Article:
Strong growth posted by Japanese economy

<p>The Japanese economy grew 1.5 per cent in Q1.</p>

Japan's economy grew by 1.5 per cent in the first three months of the year, beating expectations, according to the release of new official data.

The Asian nation revealed that between January and March, GDP was up by 1.5 per cent, which is significantly above the one per cent prediction many industry commentators had suggested.

One of the reasons behind the strong rise in the Japanese economy at the start of the year was a rush in consumer spending, prompted by the introduction of a new sales tax that came into force on April 1st.

"Japan's economy expanded rapidly ahead of the sales tax hike, but is set to slump thereafter," Marcel Thieliant, Japan economist at Capital Economics, told BBC News.

"Looking ahead, the economy will certainly contract in the second quarter of the year, as consumers rein in spending after the tax hike, and residential investment is set to plunge."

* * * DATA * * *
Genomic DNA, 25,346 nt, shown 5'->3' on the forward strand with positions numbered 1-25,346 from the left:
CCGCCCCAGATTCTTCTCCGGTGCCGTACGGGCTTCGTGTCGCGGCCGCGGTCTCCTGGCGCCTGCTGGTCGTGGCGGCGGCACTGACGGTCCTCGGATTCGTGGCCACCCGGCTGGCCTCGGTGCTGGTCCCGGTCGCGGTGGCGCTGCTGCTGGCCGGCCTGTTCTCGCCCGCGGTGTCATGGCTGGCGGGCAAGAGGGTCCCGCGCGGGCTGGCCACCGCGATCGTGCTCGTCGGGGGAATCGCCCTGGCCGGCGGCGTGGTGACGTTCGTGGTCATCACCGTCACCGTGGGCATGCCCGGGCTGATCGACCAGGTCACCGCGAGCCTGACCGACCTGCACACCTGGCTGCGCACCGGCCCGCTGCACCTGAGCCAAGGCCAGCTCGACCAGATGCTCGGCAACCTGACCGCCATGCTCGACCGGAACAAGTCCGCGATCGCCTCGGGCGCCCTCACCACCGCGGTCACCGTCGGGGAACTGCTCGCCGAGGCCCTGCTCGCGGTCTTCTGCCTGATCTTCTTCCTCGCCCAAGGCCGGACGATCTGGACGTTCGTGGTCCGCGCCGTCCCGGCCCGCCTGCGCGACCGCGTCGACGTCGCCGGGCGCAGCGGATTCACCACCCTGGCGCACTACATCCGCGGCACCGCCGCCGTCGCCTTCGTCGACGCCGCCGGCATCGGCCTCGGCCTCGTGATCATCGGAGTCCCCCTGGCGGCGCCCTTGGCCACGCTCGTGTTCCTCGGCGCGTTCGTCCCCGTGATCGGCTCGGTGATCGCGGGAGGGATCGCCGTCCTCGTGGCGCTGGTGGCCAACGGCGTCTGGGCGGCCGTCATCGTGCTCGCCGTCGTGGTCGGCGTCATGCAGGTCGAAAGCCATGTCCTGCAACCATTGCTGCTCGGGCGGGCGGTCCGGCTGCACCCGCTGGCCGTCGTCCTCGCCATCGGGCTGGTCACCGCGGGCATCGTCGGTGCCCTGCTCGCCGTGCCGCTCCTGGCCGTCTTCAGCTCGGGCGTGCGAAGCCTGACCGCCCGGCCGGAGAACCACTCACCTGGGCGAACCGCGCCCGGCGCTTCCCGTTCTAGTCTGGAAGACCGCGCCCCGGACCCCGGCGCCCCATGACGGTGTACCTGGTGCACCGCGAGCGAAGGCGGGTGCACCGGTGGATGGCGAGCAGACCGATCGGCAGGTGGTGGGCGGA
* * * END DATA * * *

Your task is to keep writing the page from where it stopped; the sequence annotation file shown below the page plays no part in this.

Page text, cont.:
Spending up

Consumer spending was up by more than two per cent over the course of the quarter, perhaps indicating that the sales tax did have a pronounced impact on GDP between January and March.

Japanese prime minister Shinzo Abe has implemented a wide range of policies designed to boost the economic growth of the Asian nation, with many commentators dubbing his plan Abenomics.

Bill Adams, senior international economist for PNC Financial Services Group, predicted that the second quarter will now see a contraction in the Japanese economy as it shrinks back from the strong gain posted in the first three months of the year.

"Japan's imports continued to grow faster than exports in the first quarter, as they have in each of the preceding two quarters," he said.

"Abenomics has boosted Japanese import demand more than the weaker yen is boosting Japan's exports."

A weak yen is typically good news for major exporters that are based in Japan, with some of the country's biggest companies benefiting in the last 12 months as a result of the currency's value against global rivals such as the US dollar.

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